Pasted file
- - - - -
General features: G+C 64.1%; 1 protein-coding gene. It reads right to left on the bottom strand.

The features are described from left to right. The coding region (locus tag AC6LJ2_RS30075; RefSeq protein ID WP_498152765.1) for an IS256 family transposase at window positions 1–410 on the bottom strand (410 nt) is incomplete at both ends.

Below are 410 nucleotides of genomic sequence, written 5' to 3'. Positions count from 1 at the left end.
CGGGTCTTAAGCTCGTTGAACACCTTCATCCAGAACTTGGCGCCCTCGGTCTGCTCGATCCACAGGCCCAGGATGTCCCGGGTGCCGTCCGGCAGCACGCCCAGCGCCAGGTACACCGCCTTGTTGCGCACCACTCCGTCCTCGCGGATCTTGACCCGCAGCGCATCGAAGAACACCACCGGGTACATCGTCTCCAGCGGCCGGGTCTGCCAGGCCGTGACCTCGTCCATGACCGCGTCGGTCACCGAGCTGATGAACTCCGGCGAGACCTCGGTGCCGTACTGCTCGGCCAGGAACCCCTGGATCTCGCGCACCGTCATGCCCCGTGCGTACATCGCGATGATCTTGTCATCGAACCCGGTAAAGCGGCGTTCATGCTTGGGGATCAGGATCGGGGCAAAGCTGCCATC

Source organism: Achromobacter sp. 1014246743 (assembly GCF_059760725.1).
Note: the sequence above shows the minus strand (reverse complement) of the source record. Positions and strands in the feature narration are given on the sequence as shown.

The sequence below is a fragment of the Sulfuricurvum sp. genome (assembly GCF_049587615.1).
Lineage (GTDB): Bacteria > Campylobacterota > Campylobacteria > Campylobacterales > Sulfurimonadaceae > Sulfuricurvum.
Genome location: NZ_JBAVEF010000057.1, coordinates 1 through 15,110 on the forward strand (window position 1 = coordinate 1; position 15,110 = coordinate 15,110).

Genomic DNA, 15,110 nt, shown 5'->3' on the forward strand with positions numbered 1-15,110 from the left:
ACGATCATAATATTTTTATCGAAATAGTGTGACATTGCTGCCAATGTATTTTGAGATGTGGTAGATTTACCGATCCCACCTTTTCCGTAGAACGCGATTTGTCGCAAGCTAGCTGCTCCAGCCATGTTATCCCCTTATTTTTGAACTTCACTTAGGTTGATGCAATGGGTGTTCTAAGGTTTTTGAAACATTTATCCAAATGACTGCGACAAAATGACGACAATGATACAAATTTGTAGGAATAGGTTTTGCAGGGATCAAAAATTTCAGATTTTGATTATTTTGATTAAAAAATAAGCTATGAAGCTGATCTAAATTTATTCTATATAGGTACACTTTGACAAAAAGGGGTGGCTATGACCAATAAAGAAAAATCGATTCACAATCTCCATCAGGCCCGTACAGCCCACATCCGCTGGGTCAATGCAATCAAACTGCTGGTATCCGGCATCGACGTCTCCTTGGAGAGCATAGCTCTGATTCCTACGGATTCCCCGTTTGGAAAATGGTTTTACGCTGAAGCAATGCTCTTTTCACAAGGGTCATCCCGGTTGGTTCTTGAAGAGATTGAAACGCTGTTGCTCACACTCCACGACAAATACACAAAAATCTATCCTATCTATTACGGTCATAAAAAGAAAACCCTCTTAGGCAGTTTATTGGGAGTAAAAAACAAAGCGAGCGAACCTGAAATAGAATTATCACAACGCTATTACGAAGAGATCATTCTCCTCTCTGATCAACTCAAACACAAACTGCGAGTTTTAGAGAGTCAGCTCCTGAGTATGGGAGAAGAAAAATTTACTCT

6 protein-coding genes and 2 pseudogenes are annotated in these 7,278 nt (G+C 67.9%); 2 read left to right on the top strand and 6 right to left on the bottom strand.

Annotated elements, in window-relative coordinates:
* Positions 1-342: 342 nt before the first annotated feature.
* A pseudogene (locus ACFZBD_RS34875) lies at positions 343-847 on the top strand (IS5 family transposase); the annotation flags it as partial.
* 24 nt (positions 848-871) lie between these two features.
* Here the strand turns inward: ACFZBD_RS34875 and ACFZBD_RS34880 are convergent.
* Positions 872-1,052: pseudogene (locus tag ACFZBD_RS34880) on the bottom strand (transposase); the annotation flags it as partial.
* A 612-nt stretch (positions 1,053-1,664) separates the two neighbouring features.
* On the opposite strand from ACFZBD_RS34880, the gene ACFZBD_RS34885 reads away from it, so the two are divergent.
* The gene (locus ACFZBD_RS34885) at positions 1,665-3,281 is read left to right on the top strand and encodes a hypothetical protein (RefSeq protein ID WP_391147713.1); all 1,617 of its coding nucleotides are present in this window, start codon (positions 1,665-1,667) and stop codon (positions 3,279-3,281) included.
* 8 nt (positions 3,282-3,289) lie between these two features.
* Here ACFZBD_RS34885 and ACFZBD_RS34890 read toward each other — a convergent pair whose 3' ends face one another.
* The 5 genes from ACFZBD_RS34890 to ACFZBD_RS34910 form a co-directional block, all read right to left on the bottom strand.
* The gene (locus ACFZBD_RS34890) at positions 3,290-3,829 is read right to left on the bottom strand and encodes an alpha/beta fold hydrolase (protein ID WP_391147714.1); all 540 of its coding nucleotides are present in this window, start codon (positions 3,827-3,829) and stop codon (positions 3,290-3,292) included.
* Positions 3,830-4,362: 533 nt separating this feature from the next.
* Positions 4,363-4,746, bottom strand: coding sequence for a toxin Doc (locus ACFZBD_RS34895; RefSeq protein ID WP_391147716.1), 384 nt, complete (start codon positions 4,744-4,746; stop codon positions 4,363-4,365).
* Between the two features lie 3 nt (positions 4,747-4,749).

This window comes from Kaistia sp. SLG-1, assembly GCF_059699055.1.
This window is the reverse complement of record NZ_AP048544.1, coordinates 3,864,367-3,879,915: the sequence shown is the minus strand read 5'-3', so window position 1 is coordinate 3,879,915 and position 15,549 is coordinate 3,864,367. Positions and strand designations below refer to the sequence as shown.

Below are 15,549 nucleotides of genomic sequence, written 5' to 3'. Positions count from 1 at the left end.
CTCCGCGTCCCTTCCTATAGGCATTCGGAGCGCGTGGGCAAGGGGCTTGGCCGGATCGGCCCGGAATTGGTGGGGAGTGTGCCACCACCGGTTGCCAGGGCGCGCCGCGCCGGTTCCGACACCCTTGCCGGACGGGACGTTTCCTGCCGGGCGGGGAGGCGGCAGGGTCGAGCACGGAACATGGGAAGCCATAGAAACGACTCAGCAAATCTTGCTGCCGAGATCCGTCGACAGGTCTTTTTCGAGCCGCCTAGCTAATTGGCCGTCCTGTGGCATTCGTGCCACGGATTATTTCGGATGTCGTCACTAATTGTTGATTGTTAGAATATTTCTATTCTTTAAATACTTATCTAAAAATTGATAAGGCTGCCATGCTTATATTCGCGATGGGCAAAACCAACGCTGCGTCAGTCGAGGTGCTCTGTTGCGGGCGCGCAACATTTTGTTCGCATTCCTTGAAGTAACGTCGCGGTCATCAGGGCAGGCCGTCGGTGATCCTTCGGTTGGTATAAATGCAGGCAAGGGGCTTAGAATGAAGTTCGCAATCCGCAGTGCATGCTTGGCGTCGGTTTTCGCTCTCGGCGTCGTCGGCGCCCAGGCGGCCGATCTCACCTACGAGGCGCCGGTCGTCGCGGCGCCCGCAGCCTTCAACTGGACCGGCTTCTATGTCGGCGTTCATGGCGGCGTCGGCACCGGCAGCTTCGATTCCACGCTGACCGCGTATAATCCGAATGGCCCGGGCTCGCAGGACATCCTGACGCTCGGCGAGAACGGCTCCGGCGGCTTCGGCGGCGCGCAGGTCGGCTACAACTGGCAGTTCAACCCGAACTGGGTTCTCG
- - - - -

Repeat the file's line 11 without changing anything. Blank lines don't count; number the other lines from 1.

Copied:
ACGATCATAATATTTTTATCGAAATAGTGTGACATTGCTGCCAATGTATTTTGAGATGTGGTAGATTTACCGATCCCACCTTTTCCGTAGAACGCGATTTGTCGCAAGCTAGCTGCTCCAGCCATGTTATCCCCTTATTTTTGAACTTCACTTAGGTTGATGCAATGGGTGTTCTAAGGTTTTTGAAACATTTATCCAAATGACTGCGACAAAATGACGACAATGATACAAATTTGTAGGAATAGGTTTTGCAGGGATCAAAAATTTCAGATTTTGATTATTTTGATTAAAAAATAAGCTATGAAGCTGATCTAAATTTATTCTATATAGGTACACTTTGACAAAAAGGGGTGGCTATGACCAATAAAGAAAAATCGATTCACAATCTCCATCAGGCCCGTACAGCCCACATCCGCTGGGTCAATGCAATCAAACTGCTGGTATCCGGCATCGACGTCTCCTTGGAGAGCATAGCTCTGATTCCTACGGATTCCCCGTTTGGAAAATGGTTTTACGCTGAAGCAATGCTCTTTTCACAAGGGTCATCCCGGTTGGTTCTTGAAGAGATTGAAACGCTGTTGCTCACACTCCACGACAAATACACAAAAATCTATCCTATCTATTACGGTCATAAAAAGAAAACCCTCTTAGGCAGTTTATTGGGAGTAAAAAACAAAGCGAGCGAACCTGAAATAGAATTATCACAACGCTATTACGAAGAGATCATTCTCCTCTCTGATCAACTCAAACACAAACTGCGAGTTTTAGAGAGTCAGCTCCTGAGTATGGGAGAAGAAAAATTTACTCT